Rollins College, Orlando, FL • July 15, 2000
Carl F Gauze
Let’s start with the fundamental fact. A radio station is a license to print money. Period. The license is granted gratis to a given party, and all the talk about public service and community is so much fluff to burnish that one bare fact. Now, for most stations, we see how that money rolls of the press. Blaring used car ads, fast food come-ons, all separated by just enough of the hits to keep you tuned in – all a fine balance, honed by years of experience. Other stations, also acting in the public interest, hold themselves out as the hand of God and ask for your money to keep those holy radio waves flowing. Least ingenious are the arty farty stations with their endless fund drives. Send us all your money, you cheap so and so, lest we take Barney and Garrison Keillor away from you. There are precious few stations anywhere not dedicated to the almighty dollars, and those are all affiliated with Colleges. WPRK is such a rara avis.
WPRK is now for sale, and the most recent WPRK monthly DJ staff meeting transformed into a Save The Station rally after a wave of publicity in several local papers. Two of the station leaders, speaking to the crowd on the condition of anonymity (they have scholarships, after all) went through the facts as known. Orlando’s last student run college radio station (WPRK 91.5) is now on the block. WMFE (90.7), our local PBS powerhouse, offers to upgrade the studio and transmitter in exchange for complete control over the Morning through Evening Drive Time. Students will still be allowed to program the graveyard shift, but only as interns to WMFE. The deal’s not finalized, but may be early in the fall.
All of this is perfectly legal. WPRK is the property of Rollins College, a private institution. It’s a valuable asset, and they may dispose of it as they will. Run as a student club, the license for WPRK is held by the board of regents. The school provides the license because it happens to have one, and up until now hadn’t thought of anything better to do with it. Unfortunately, WPRK also happens to be doing something unique and of actual benefit to the community, and now that will stop. Ambient music and Rasta and heavy metal hip hop may not be everyone’s idea of culture, but in a city that can’t support a symphony and gets excited about overpriced point guards, that’s about all we have.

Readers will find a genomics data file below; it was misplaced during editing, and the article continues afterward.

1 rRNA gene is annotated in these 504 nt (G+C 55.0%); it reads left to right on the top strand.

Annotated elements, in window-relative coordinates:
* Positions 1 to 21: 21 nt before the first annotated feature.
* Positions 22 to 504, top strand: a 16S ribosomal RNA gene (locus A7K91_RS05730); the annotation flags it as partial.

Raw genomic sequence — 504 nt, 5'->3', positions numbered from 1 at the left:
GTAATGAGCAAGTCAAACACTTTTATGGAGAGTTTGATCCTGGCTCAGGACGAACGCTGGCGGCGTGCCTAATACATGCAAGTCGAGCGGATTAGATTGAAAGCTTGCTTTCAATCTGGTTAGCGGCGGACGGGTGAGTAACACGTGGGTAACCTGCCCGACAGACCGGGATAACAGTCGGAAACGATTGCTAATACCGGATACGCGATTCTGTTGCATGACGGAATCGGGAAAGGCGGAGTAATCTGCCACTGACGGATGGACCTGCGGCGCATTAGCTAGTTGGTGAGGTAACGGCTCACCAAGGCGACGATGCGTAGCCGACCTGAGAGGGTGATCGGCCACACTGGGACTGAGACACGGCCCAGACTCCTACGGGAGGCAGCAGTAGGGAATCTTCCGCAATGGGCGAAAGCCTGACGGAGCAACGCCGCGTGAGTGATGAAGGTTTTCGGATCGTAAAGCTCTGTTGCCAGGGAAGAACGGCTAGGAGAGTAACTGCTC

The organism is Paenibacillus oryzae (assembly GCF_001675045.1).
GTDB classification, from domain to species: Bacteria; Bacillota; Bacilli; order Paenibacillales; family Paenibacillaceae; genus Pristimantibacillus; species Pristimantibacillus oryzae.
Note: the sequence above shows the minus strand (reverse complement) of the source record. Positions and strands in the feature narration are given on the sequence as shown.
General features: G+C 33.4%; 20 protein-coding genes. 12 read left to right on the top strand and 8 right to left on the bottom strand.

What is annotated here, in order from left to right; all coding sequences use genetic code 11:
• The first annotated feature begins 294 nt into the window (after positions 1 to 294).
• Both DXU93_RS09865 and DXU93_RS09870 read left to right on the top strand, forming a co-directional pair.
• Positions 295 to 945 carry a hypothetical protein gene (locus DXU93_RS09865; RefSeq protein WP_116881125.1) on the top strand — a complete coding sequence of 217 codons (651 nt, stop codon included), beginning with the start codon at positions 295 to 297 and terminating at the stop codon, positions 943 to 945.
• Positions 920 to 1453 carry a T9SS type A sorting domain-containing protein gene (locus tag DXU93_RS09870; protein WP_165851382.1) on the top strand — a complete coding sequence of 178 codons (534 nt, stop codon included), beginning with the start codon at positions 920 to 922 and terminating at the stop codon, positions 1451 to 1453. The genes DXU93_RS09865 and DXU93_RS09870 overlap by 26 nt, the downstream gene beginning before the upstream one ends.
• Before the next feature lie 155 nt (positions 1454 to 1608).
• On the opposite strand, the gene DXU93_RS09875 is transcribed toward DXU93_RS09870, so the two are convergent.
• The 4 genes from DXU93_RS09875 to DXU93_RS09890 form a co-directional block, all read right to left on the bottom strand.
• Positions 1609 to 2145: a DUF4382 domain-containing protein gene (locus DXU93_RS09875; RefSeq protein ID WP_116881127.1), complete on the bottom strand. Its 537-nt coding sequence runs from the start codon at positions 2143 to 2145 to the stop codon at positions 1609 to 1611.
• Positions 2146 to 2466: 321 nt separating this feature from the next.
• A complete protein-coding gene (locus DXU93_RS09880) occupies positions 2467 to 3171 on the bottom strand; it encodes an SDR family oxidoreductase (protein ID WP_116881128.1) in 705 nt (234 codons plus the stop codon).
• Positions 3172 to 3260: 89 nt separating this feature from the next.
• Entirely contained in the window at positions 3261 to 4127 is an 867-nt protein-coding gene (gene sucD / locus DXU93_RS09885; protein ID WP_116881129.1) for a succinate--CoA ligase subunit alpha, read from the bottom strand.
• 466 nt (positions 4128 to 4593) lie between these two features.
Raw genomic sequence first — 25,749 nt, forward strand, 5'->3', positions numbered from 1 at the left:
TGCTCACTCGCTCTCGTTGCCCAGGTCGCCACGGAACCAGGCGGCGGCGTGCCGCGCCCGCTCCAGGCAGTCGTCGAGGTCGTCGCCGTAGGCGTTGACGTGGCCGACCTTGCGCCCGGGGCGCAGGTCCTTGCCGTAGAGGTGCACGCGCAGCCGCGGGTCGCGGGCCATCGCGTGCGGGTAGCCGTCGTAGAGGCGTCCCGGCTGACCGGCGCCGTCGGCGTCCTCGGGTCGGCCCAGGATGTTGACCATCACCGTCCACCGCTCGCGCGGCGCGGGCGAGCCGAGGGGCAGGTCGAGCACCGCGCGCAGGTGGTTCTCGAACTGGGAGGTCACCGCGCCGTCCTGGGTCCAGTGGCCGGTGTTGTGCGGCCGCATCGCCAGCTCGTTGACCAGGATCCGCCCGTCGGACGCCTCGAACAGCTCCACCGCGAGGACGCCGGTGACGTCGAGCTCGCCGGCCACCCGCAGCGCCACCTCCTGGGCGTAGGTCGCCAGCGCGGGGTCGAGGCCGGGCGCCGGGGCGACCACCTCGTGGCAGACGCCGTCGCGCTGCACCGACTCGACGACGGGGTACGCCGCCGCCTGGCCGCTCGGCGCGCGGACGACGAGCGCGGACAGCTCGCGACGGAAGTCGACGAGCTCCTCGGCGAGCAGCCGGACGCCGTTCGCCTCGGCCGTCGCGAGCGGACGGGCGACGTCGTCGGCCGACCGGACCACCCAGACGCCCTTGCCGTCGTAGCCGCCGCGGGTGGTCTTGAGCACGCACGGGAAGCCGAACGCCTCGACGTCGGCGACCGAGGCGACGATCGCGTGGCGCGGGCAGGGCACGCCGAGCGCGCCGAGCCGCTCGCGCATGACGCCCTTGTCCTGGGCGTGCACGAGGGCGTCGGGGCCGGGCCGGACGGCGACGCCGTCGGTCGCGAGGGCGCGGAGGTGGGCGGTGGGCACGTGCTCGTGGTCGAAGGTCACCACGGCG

WPRK began half a century ago, when a drive from Orlando to Winter Park actually involved passing though orange groves. A broadcasting club was a pleasant diversion and gave a few students something to do when not hanging at the I Tappa Keg house or studying for the Life Studies midterm. Today, however, we wake up and find ourselves in the 33rd largest broadcast market in the country, and you can’t even find an orange tree at Home Depot. That toy radio station is now worth big bucks, and it’s not being properly exploited. For shame, Rollins. For shame.
Radio is the most transient of art forms. Often banal, sometimes brilliant, when the DJ speaks, that moment radiates at the speed of light and is gone. Without realizing it, the puny 1300 watts in Winter Park emits more brilliance than all the rest of the stations in Central Florida. It should continue providing its whisper of weirdness. It’s not too late to express your thoughts, and if we all sing loud enough, we just might win this war. Send your comments to Rollins College (http://www.rollins.edu), and send a copy to email@example.com. For more info, visit http://www.rollins.edu/wprk and http://home.att.net/~julie.dinh/freewprk/freeprk.html.